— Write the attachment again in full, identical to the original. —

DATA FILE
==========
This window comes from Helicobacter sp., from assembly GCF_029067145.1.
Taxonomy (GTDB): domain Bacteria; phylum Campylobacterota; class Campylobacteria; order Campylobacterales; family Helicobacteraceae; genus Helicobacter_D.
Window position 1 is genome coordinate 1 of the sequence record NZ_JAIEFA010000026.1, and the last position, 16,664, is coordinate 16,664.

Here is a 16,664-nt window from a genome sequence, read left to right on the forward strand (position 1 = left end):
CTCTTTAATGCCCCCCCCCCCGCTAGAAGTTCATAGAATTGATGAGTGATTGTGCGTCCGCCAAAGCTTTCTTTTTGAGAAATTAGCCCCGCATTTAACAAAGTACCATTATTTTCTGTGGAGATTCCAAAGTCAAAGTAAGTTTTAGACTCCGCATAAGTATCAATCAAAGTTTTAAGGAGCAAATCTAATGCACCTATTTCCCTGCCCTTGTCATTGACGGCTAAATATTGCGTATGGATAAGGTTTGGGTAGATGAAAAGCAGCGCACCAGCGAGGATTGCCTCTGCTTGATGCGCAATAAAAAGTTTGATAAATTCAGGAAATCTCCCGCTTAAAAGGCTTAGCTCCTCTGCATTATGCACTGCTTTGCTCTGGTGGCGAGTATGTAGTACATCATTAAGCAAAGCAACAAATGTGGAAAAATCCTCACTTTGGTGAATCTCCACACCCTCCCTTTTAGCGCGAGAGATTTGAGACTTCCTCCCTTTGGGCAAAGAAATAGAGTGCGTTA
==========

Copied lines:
This window comes from Helicobacter sp., from assembly GCF_029067145.1.
Taxonomy (GTDB): domain Bacteria; phylum Campylobacterota; class Campylobacteria; order Campylobacterales; family Helicobacteraceae; genus Helicobacter_D.
Window position 1 is genome coordinate 1 of the sequence record NZ_JAIEFA010000026.1, and the last position, 16,664, is coordinate 16,664.

Here is a 16,664-nt window from a genome sequence, read left to right on the forward strand (position 1 = left end):
CTCTTTAATGCCCCCCCCCCCGCTAGAAGTTCATAGAATTGATGAGTGATTGTGCGTCCGCCAAAGCTTTCTTTTTGAGAAATTAGCCCCGCATTTAACAAAGTACCATTATTTTCTGTGGAGATTCCAAAGTCAAAGTAAGTTTTAGACTCCGCATAAGTATCAATCAAAGTTTTAAGGAGCAAATCTAATGCACCTATTTCCCTGCCCTTGTCATTGACGGCTAAATATTGCGTATGGATAAGGTTTGGGTAGATGAAAAGCAGCGCACCAGCGAGGATTGCCTCTGCTTGATGCGCAATAAAAAGTTTGATAAATTCAGGAAATCTCCCGCTTAAAAGGCTTAGCTCCTCTGCATTATGCACTGCTTTGCTCTGGTGGCGAGTATGTAGTACATCATTAAGCAAAGCAACAAATGTGGAAAAATCCTCACTTTGGTGAATCTCCACACCCTCCCTTTTAGCGCGAGAGATTTGAGACTTCCTCCCTTTGGGCAAAGAAATAGAGTGCGTTA